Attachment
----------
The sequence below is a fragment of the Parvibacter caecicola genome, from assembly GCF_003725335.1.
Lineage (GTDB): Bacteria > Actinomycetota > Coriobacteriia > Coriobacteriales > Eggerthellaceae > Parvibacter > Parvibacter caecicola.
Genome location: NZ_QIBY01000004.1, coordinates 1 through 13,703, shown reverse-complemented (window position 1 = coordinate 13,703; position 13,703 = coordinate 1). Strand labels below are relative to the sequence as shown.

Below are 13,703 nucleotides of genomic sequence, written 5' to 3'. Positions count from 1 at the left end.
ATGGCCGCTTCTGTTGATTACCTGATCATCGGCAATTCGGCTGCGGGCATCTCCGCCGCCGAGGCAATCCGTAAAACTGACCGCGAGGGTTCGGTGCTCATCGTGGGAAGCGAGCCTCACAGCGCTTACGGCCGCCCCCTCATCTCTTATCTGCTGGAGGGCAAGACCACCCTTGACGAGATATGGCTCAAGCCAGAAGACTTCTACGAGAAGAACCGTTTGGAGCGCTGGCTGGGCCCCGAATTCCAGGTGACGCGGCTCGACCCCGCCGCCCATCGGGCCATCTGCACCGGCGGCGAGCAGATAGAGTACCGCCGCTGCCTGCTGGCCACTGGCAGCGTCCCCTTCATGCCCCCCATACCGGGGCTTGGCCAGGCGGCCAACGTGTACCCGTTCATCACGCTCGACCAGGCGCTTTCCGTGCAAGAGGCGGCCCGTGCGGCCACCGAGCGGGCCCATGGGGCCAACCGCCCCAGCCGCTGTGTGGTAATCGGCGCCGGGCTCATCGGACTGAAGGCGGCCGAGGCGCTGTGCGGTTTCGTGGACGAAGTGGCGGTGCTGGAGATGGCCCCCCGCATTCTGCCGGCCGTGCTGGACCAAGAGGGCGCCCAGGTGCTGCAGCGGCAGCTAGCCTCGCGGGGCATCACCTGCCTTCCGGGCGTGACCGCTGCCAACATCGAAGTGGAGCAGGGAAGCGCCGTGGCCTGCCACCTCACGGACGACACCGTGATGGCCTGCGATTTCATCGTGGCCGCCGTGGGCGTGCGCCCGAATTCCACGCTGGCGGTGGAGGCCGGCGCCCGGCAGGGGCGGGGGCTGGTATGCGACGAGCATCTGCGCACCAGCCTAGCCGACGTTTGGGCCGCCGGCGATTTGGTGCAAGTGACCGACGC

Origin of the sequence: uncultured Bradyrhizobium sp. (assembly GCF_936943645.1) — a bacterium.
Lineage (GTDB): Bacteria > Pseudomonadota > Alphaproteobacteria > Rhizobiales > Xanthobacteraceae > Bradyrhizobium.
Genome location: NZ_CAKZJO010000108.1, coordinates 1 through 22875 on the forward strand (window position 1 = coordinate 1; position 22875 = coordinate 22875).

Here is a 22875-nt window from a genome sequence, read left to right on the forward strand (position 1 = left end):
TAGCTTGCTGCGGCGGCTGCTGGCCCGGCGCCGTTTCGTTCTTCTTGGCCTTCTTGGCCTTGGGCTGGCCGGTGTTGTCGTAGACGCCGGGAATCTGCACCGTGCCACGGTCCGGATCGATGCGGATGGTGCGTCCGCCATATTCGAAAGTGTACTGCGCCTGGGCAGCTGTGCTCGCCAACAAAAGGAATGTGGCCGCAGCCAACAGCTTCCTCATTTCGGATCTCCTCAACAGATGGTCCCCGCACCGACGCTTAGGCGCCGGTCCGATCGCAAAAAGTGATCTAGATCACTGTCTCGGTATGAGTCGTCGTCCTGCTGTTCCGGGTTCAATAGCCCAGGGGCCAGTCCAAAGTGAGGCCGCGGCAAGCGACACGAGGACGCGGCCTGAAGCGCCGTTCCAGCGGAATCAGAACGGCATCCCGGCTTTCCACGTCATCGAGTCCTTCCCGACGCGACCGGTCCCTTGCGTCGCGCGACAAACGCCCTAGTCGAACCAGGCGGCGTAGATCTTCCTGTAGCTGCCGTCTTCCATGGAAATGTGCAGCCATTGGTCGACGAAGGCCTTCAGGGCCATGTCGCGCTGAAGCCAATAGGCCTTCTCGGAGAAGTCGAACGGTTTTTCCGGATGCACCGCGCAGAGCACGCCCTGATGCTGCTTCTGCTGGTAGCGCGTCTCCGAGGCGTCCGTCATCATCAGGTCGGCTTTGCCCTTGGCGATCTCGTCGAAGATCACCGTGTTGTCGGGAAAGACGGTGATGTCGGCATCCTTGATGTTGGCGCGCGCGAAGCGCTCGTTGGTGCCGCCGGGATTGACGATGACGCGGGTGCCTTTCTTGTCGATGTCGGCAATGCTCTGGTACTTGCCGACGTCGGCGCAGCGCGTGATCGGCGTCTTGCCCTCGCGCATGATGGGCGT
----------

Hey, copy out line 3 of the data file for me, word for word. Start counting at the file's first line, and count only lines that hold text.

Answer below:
Genome location: NZ_QIBY01000004.1, coordinates 1 through 13,703, shown reverse-complemented (window position 1 = coordinate 13,703; position 13,703 = coordinate 1). Strand labels below are relative to the sequence as shown.